Introduction: Holding more than one health insurance policy
Lot of people these days hold more than one health insurance policy. For those wondering why and how an individual can have multiple health insurance policies, here are some scenarios:
a) Health insurance cover from employer (you may be covered under a group health insurance policy by your own employer and / or spouse’s employer and / or father’s employer and / or mother’s employer)
b) Over and above the health insurance cover from the employer (as seen in point (a) above) you may have bought a personal health insurance cover (individual or family floater) because you did not want to depend on your employer’s health insurance cover solely.
c) You may have bought a health insurance policy some 10 years back and now feel the cover amount is less as health insurance costs have gone up significantly in the last few years and hence you bought one more health insurance policy to enhance your or your family’s health insurance cover
d) You may be covered under the group health insurance policy of your bank (provided to account holders as a benefit) or some state / central government scheme or some other association / club / group etc.
e) You may have bought a separate critical illness policy or added an critical illness rider to one of your life insurance policies to take care of critical illnesses
f) You may have bought a ‘hospital cash’ policy that pays a fixed amount on the happening of a specified event. This policy may have been bought to cover some expenses that may or may not be covered by a hospitalisation indemnity policy.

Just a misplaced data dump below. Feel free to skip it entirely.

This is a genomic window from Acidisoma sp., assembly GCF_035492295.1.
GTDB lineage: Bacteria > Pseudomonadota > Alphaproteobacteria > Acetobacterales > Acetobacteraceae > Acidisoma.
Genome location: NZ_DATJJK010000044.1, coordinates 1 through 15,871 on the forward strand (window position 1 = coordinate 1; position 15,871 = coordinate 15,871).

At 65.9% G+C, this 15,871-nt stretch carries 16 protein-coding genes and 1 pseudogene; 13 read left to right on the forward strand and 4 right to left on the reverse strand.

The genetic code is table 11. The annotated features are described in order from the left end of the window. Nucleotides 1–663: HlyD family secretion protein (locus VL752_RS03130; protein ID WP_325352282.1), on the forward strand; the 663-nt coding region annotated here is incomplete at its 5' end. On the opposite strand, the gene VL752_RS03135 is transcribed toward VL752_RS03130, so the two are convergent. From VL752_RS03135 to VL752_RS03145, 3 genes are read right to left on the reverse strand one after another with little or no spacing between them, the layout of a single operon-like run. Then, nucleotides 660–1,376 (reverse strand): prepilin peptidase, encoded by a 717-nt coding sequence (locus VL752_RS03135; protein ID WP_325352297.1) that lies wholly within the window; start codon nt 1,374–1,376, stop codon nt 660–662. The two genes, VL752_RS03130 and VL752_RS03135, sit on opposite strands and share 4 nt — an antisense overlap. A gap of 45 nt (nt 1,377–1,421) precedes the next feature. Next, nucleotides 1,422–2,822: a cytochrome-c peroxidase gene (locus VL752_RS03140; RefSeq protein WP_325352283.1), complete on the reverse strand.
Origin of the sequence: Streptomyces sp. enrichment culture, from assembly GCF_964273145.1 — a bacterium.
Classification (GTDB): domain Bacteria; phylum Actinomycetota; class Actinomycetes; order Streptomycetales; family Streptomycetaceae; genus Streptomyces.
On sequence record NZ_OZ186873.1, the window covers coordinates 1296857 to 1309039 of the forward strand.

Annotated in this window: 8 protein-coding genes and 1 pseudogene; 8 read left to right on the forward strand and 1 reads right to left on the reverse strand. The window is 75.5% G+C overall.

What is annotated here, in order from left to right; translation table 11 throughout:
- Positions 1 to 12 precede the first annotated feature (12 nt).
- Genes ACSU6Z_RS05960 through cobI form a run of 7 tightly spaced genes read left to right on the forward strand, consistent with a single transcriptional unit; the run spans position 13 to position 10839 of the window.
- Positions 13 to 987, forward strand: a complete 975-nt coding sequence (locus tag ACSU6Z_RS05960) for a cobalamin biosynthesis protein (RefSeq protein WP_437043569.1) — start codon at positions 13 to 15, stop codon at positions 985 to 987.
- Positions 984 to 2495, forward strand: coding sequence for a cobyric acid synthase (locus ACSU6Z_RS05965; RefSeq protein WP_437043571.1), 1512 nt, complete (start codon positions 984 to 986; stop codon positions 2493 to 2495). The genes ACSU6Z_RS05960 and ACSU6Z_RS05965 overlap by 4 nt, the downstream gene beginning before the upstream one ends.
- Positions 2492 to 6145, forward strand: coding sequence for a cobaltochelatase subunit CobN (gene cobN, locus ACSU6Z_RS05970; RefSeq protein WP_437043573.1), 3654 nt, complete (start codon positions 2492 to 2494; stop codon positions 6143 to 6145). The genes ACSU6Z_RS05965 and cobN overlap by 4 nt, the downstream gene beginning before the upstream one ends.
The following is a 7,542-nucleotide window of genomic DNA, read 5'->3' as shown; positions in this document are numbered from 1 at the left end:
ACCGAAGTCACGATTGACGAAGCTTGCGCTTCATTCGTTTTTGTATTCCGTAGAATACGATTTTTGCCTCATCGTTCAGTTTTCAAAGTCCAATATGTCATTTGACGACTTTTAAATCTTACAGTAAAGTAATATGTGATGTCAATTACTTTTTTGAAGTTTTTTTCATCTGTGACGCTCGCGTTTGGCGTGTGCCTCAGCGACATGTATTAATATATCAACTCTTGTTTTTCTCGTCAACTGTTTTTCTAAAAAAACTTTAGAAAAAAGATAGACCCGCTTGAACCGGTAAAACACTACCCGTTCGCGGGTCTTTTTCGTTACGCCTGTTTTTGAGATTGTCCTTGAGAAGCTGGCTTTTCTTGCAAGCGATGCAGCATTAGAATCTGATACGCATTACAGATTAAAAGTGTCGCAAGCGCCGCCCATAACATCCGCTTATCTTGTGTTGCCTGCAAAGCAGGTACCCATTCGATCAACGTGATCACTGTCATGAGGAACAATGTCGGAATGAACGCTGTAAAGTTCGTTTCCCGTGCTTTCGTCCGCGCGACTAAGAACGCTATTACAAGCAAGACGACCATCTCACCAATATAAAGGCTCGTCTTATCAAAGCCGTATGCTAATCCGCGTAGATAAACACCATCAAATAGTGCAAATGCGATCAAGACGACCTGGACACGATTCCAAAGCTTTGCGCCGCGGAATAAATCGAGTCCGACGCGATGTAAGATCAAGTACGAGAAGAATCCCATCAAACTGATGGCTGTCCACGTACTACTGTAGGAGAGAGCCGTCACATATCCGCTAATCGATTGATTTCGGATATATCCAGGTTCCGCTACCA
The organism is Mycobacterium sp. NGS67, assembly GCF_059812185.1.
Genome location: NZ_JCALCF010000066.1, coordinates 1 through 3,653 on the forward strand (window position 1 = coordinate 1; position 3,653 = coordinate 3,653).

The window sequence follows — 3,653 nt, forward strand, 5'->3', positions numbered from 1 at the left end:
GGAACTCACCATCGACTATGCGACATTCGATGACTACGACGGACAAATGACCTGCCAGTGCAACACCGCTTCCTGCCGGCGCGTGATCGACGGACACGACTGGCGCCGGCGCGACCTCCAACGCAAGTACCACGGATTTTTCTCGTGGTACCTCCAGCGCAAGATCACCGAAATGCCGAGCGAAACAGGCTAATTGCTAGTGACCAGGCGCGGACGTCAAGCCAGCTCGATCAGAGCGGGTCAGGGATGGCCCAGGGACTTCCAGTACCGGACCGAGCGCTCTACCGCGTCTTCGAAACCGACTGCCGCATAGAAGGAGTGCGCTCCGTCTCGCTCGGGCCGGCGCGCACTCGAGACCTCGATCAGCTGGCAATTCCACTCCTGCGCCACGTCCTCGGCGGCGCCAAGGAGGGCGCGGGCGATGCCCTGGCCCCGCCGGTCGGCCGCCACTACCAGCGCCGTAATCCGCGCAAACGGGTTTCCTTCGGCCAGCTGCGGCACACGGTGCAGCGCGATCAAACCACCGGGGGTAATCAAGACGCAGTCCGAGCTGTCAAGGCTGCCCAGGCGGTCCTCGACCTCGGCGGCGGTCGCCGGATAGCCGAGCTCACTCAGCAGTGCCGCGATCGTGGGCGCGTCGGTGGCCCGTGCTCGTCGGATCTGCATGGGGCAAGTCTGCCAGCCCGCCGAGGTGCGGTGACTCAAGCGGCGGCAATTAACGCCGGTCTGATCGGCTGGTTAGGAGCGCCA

Now that we have seen the scenarios under which an individual may hold more than one health insurance policy, the next two questions that come to mind are:
a) If there is a claim, can the claim be made from multiple health insurance companies?
b) If yes, then what is the process?
Let us deal with both the above questions one-by-one
Can a claim be made with multiple health insurance companies?
As per IRDA (Health Insurance) Regulations, 2013, the answer to the above question is yes.
Let us try and understand this with the help of some scenarios
Scenario 1: When the claim amount is less than the sum assured of the policy against which a claim is made
Example: Ajay has the following 2 health insurance policies
Policy A from health insurer A for a sum assured of Rs. 2 lakhs
Policy B from health insurer B for a sum assured of Rs. 1 lakh
The claim is of Rs. 60,000
In this scenario, Ajay can make a claim from health insurer A or health insurer B.
So if Ajay decides to lodge his claim with health insurer A, since the claim amount of Rs. 60,000 is less than the sum assured of Rs. 2 lakhs, the entire amount will be settled by health insurer A. Similarly if Ajay decides to lodge his claim with health insurer B, since the claim amount of Rs. 60,000 is less than the sum assured of Rs. 1 lakhs, the entire amount will be settled by health insurer B.
Scenario 2: When the claim amount is more than the sum assured of the policy against which a claim is made
Example: Vijay has the following 2 health insurance policies